ATG: It seems like all of this technological innovation aims to provide the advisory services formerly performed by reference librarians. Maybe it is not reference that is dead but reference librarians who are going the way of the dinosaur. Your thoughts?
JD: Excellent question. First I assert that nothing technological can replace the human-to-human assistance that a highly-trained reference librarian can provide to a learner. But we know that not every reference need can be delivered with that care and attention — it simply doesn’t scale to our 24/7, life-long, and distance-learning world. So we have to develop tools and technologies that extend the reach of face-to-face reference librarianship. What surprises me is how most of the vendor world is not asking the right questions. For example, what aspects of a reference interview can inform the quest for better tools to support learners anytime, anywhere? A good part of the answer is that reference librarians know a lot about their local institution and the learner’s goals even before the reference interview begins. Good online reference tools need to find ways to capture and present such local context. Another avenue of inquiry towards dramatically better use of reference content in an online world is revealed by recognizing the role reference works and reference librarianship can have to serve the larger goals of the library: to enhance the life-long information literacy of learners who pass their way.
ATG: Are there any other new Credo initiatives in the pipeline that you can discuss without giving away company secrets?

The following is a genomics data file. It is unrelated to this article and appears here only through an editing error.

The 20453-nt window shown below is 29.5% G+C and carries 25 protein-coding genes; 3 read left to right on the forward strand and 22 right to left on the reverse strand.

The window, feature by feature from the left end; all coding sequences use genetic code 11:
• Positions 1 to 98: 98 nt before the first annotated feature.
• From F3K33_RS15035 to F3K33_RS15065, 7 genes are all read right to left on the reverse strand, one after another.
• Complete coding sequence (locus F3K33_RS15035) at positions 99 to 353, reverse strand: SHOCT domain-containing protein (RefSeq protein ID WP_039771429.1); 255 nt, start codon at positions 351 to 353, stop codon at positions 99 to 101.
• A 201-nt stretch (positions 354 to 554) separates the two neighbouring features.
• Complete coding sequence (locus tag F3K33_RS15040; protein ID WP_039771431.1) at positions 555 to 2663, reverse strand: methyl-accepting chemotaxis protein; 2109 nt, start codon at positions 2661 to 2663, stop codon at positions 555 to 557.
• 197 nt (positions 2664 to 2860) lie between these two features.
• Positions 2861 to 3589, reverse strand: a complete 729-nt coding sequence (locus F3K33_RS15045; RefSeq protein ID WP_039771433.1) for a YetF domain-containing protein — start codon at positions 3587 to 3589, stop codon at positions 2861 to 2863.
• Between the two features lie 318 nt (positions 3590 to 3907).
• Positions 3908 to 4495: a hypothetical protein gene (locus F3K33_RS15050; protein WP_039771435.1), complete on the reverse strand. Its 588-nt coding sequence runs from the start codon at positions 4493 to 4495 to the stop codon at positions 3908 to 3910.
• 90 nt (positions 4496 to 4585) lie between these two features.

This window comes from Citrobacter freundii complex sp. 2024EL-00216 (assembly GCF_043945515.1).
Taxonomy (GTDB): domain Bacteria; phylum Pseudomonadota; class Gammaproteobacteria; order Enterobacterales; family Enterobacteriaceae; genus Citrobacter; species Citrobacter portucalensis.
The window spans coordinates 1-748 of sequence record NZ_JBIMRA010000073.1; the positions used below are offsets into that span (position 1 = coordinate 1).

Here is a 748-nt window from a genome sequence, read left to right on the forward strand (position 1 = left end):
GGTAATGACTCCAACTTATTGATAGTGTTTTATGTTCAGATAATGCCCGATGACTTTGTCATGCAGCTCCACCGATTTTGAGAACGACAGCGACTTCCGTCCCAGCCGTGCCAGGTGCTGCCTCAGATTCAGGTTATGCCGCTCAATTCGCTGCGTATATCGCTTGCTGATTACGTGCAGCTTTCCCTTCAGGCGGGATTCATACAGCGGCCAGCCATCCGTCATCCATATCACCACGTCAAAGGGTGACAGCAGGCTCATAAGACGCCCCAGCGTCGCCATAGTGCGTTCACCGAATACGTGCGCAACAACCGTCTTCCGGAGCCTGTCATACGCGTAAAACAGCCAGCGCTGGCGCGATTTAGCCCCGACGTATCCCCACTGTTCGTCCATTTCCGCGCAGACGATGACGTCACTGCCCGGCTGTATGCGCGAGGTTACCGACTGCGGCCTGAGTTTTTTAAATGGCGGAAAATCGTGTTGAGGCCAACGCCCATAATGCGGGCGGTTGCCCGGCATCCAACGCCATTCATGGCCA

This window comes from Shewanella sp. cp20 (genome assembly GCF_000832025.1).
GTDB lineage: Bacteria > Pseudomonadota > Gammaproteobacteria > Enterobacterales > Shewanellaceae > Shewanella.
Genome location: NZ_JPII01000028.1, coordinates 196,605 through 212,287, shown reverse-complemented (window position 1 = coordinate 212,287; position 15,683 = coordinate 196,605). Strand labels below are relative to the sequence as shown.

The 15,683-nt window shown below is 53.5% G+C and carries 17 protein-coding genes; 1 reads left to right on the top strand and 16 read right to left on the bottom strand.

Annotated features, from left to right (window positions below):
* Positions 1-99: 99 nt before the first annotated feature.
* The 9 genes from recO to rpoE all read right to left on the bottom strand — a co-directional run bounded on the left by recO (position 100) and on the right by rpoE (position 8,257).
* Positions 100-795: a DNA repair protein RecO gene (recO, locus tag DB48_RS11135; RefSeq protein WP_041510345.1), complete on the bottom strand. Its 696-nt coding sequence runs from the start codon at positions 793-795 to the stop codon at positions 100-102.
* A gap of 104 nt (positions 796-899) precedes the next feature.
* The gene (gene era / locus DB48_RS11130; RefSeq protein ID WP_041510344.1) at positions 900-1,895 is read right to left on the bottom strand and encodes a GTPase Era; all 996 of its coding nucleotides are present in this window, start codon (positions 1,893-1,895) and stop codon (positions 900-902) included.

JD: I’m very excited about the various initiatives we have undertaken in recent months to build momentum as we enter a new era for Credo Reference. We are very well-positioned, perhaps much better than most, to serve as a strategic partner that can help libraries manage these unpredictable times and capitalize on the opportunities that arise from the evolving teaching and learning environment. For example, we have dedicated significant attention and resources to updating and increasing our product portfolio — including the upcoming launch of a new product in the works that is pointed squarely at improving information literacy. I won’t give away too much! I can say that as we move ever closer to a world that demands true information literacy — which I believe to be inevitable at this point — we at Credo think it behooves us to listen very carefully to the various issues being discussed, particularly the most critical ones. When we do this our products do not become merely products, but solutions.
ATG: John, we appreciate you taking the time to talk to us about Credo Reference. We have learned a lot, not only about the company and the products you provide, but we have also gotten a sense of how you and Credo view reference and its future.
JD: It was my pleasure.
See also: ATG Star of the Week: John Dove
Leah was appointed Executive Director of the Charleston Conference in 2017, and has served in various roles with the Charleston Information Group, LLC, since 2004. Prior to working for the conference, she was Assistant Director of Graduate Admissions for the College of Charleston for four years. She lives in a small town near Columbia, SC, with her husband and two kids where they raise a menagerie of farm animals.